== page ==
About this book
This updated monograph deals with methanogenic endosymbionts of anaerobic protists, in particular ciliates and termite flagellates, and with methanogens in the gastrointestinal tracts of vertebrates and arthropods. Further chapters discuss the genomic consequences of living together in symbiotic associations, the role of methanogens in syntrophic degradation, and the function and evolution of hydrogenosomes, hydrogen-producing organelles of certain anaerobic protists.
Methanogens are prokaryotic microorganisms that produce methane as an end-product of a complex biochemical pathway. They are strictly anaerobic archaea and occupy a wide variety of anoxic environments. Methanogens also thrive in the cytoplasm of anaerobic unicellular eukaryotes and in the gastrointestinal tracts of animals and humans. The symbiotic methanogens in the gastrointestinal tracts of ruminants and other “methanogenic” mammals contribute significantly to the global methane budget; especially the rumen hosts an impressive diversity of methanogens.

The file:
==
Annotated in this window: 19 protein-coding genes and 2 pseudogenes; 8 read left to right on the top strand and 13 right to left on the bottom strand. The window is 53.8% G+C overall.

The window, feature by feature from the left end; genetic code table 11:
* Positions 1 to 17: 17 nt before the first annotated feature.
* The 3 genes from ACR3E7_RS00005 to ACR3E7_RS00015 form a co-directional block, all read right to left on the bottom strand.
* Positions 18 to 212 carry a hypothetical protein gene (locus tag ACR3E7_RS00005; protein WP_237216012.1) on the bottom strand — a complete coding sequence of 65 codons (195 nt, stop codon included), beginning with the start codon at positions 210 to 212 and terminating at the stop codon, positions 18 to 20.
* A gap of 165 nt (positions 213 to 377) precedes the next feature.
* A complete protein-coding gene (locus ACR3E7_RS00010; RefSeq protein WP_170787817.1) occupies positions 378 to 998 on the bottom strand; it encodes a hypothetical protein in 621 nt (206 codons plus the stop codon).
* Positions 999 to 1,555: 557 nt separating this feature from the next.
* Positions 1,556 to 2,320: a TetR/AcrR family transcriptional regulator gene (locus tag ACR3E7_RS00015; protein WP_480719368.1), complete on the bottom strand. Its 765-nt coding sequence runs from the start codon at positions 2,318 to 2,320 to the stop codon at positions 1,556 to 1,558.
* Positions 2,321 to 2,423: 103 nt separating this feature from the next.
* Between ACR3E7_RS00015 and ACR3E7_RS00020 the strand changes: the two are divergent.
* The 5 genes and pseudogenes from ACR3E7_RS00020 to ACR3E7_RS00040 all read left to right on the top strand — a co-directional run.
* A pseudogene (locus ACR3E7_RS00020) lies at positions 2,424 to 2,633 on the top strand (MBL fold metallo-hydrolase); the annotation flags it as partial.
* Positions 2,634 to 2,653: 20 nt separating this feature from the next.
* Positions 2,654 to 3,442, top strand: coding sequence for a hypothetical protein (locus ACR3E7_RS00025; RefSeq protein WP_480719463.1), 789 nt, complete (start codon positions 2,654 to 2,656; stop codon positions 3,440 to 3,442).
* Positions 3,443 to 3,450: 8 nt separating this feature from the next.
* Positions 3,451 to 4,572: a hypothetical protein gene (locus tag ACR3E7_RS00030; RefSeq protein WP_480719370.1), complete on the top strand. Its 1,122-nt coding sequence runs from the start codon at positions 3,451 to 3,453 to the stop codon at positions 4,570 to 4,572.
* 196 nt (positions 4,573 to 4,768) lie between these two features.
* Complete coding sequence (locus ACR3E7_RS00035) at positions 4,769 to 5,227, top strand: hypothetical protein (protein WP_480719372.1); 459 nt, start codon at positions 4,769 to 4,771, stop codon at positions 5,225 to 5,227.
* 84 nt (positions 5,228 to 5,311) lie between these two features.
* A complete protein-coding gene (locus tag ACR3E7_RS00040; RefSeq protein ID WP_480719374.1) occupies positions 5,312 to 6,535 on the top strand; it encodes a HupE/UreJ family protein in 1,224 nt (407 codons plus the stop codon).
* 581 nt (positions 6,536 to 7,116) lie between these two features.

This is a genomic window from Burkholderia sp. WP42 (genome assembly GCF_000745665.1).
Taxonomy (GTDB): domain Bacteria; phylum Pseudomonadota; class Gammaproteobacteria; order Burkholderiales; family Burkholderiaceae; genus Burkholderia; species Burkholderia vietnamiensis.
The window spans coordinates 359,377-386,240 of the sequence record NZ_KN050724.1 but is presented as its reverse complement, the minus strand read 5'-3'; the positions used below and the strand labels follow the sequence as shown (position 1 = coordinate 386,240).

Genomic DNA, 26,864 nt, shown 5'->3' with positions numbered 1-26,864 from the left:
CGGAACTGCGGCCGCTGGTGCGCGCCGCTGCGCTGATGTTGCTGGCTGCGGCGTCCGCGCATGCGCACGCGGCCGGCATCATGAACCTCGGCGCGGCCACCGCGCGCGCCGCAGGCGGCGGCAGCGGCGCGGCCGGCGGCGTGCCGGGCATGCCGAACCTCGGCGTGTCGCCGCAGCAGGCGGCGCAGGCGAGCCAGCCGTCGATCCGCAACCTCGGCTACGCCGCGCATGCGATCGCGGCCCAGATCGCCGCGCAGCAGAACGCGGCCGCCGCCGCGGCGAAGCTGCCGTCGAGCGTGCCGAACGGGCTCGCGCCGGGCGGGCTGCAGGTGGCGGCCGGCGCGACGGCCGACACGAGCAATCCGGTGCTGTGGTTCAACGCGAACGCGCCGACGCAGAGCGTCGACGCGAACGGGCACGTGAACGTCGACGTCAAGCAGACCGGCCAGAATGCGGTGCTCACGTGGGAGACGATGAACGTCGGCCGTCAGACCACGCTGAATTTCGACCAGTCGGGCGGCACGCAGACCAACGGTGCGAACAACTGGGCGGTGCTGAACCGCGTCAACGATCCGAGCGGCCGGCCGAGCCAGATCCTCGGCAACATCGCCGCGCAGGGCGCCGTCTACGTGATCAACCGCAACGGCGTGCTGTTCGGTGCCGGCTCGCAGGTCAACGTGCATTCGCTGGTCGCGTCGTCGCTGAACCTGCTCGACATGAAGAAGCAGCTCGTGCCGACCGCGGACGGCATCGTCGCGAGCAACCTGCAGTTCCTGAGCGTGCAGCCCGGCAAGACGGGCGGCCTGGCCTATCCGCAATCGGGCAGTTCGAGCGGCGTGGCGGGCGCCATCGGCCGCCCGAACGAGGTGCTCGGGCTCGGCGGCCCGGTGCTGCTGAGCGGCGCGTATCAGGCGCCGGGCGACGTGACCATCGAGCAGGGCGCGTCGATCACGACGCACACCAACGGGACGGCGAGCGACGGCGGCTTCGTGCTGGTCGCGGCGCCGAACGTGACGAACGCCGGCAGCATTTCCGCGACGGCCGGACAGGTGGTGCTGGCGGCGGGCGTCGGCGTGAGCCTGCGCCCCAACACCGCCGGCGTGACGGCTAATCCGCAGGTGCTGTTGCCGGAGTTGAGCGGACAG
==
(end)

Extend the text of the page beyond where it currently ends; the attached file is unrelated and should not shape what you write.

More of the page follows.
This makes this updated volume an interesting read for scientists and students in Microbiology and Physiology.
Editors and affiliations
- DOI https://doi.org/10.1007/978-3-642-13615-3
- Copyright Information Springer-Verlag Berlin Heidelberg 2010
- Publisher Name Springer, Berlin, Heidelberg
- eBook Packages Biomedical and Life Sciences
- Print ISBN 978-3-642-13614-6
- Online ISBN 978-3-642-13615-3
- Series Print ISSN 1862-5576
- Series Online ISSN 1862-5584
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